Facebook unveils its Clubhouse competitor ‘Hotline’ with beta test

Hot on the heels of Clubhouse and wanting to gain a slice of the burgeoning audio chat market, Facebook is finally showing its hand with ‘Hotline’ beta tests.

Well… that didn’t take long, did it?

Clubhouse’s meteoric rise over the last year has cemented ephemeral audio chat as the hottest new USP in social media’s ever-fleeting wheelhouse, thus putting a gigantic target on the app’s back.

Keen to usurp the newcomer platform, heavyweight Silicon Valley conglomerates are circling to take advantage of this profitable new market and it appears there’s no time to waste.

Less than two months after initial industry rumblings, we can confirm that yes: Facebook has been frantically developing behind the scenes to come up with an audio clone worthy of challenging Clubhouse – and eventually the likes of Twitter’s Spaces too.

Boldly showing its hand early on, Facebook has already launched beta testing for what it calls ‘Hotline,’ and despite sounding like a new kind of emergency service, it actually looks pretty decent.

Pieced together by Facebook’s New Product Experiment (NPE) division, which regularly doles out apps with fresh ideas (or in this case, someone else’s) Hotline has several features which may help to differentiate itself from Clubhouse, and arguably to build on the OG’s overall experience.

For starters, Hotline functions around a Q&A set-up – a format which has served Facebook well recently, with Eddie Hazzard’s acquired app ‘TBH’ growing to 2.5 million daily users in two months.

Those with access to the beta describe the update as a mashup of Instagram Live and Clubhouse, as creators speak to audiences able to throw both text and audio questions to the room. However, unlike Clubhouse, creators can also opt to turn their cameras on like a FaceTime or Zoom call and will be visible inside a small display circle.

For digital socialites already getting to grips with Clubhouse or Spaces, Hotline’s interface will look very familiar. The host appears at the top of the app, while those asking questions are displayed in the space below where their enquiries can be upvoted (or downvoted if you’re about that life), and reacted to via emojis.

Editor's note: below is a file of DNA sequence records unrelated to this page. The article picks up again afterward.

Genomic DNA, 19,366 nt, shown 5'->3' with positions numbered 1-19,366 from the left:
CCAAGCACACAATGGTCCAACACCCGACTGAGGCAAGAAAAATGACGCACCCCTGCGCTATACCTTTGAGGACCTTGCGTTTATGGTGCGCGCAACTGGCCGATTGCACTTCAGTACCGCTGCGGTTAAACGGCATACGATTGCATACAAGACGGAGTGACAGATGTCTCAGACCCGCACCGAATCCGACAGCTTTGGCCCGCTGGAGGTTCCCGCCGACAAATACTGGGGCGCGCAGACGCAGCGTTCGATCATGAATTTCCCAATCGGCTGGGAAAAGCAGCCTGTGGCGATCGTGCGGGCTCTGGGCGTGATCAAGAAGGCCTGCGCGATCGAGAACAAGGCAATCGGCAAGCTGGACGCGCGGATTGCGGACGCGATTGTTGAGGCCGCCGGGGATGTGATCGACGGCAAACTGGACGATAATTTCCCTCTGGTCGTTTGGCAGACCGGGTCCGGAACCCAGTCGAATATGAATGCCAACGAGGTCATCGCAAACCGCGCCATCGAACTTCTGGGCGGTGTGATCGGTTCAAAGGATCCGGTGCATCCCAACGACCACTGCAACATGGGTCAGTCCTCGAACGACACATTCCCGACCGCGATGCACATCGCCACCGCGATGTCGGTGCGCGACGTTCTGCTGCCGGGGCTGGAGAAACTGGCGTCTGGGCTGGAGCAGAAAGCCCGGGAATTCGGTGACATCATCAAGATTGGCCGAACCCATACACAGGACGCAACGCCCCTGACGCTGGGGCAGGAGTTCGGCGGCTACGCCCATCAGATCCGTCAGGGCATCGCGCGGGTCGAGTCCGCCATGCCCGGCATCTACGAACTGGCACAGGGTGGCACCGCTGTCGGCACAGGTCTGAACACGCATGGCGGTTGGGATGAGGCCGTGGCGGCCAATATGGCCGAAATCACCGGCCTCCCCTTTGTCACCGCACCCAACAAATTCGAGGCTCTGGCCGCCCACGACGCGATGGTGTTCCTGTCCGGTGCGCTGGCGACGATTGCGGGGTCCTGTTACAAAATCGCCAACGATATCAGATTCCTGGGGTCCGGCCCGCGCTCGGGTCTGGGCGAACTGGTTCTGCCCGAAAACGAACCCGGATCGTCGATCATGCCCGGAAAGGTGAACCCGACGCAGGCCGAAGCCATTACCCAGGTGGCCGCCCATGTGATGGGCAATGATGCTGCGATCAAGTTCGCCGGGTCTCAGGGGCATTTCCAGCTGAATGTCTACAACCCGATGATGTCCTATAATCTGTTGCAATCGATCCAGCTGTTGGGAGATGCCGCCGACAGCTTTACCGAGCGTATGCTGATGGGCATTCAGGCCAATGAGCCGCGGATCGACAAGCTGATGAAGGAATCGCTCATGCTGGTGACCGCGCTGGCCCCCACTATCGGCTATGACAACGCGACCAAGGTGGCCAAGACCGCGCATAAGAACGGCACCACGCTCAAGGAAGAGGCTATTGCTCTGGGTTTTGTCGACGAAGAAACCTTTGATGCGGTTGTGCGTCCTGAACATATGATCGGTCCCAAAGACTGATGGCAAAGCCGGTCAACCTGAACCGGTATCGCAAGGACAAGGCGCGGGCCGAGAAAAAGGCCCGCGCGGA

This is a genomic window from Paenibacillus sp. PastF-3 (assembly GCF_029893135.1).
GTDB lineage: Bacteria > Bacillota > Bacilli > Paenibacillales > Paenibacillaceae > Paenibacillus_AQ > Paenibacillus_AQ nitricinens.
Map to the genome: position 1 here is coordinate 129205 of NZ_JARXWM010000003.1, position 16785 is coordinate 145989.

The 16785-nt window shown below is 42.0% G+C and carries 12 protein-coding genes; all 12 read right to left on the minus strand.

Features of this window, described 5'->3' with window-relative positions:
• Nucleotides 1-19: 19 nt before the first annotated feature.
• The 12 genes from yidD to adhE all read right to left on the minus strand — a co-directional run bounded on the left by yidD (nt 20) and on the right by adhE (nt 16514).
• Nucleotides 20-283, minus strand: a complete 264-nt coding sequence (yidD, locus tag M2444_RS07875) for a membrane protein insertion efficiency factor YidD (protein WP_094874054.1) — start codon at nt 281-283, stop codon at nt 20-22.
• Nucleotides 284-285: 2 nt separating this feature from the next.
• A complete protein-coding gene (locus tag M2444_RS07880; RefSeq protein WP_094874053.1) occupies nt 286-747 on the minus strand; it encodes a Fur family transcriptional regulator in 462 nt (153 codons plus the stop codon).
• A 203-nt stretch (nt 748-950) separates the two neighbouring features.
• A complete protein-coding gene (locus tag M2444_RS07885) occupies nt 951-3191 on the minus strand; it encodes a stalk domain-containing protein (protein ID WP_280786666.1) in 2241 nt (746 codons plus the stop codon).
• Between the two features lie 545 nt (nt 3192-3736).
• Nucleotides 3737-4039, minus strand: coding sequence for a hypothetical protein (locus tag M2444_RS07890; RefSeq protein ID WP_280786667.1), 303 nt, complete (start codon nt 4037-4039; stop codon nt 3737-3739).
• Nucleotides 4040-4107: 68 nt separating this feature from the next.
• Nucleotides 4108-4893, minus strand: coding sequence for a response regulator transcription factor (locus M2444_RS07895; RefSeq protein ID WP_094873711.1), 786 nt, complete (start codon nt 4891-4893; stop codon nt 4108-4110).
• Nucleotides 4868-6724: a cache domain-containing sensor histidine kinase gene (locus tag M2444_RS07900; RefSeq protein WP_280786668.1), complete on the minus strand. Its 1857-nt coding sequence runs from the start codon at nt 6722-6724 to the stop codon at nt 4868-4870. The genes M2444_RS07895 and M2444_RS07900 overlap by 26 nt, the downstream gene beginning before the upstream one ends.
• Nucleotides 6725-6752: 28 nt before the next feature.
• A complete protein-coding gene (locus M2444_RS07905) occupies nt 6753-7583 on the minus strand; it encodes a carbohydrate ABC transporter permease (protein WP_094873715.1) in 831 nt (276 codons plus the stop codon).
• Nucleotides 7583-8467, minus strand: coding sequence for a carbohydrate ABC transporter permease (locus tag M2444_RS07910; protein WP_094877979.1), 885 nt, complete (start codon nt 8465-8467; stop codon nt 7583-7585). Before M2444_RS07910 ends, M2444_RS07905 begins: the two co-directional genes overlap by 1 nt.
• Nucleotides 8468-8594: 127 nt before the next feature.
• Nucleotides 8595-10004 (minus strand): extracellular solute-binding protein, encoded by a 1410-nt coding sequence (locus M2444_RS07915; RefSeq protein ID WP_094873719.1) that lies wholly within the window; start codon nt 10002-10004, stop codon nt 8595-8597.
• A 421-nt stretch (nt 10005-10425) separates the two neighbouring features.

The host can then choose to bring guests ‘on stage’ where they will appear alongside in a separate preview circle and toggle their own cam options. We’ve all got lockdown hair at the moment, don’t stress it.

While Hotline undoubtedly sounds neat, whether or not it manages to capture the interest of audiences like Clubhouse’s launch remains to be seen.

Much of Clubhouse’s appeal comes from the sense of anonymity and the low pressure environment it builds, which makes Hotline’s decision to record conversations post chat a curious one and possibly risky in the game of securing a big userbase.

These decisions lend themselves well to a professional setting with podcast-style sessions for instance, but when it comes to the type of casual online hangout inspired by Snapchat, Clubhouse remains the most suitable solution for most Gen Z users as things stand.

Paul Davison, you can breathe a sigh of relief, for now.

Want to give Hotline a try for yourself? Apply to the waitlist at hotline.co.

@thredmag

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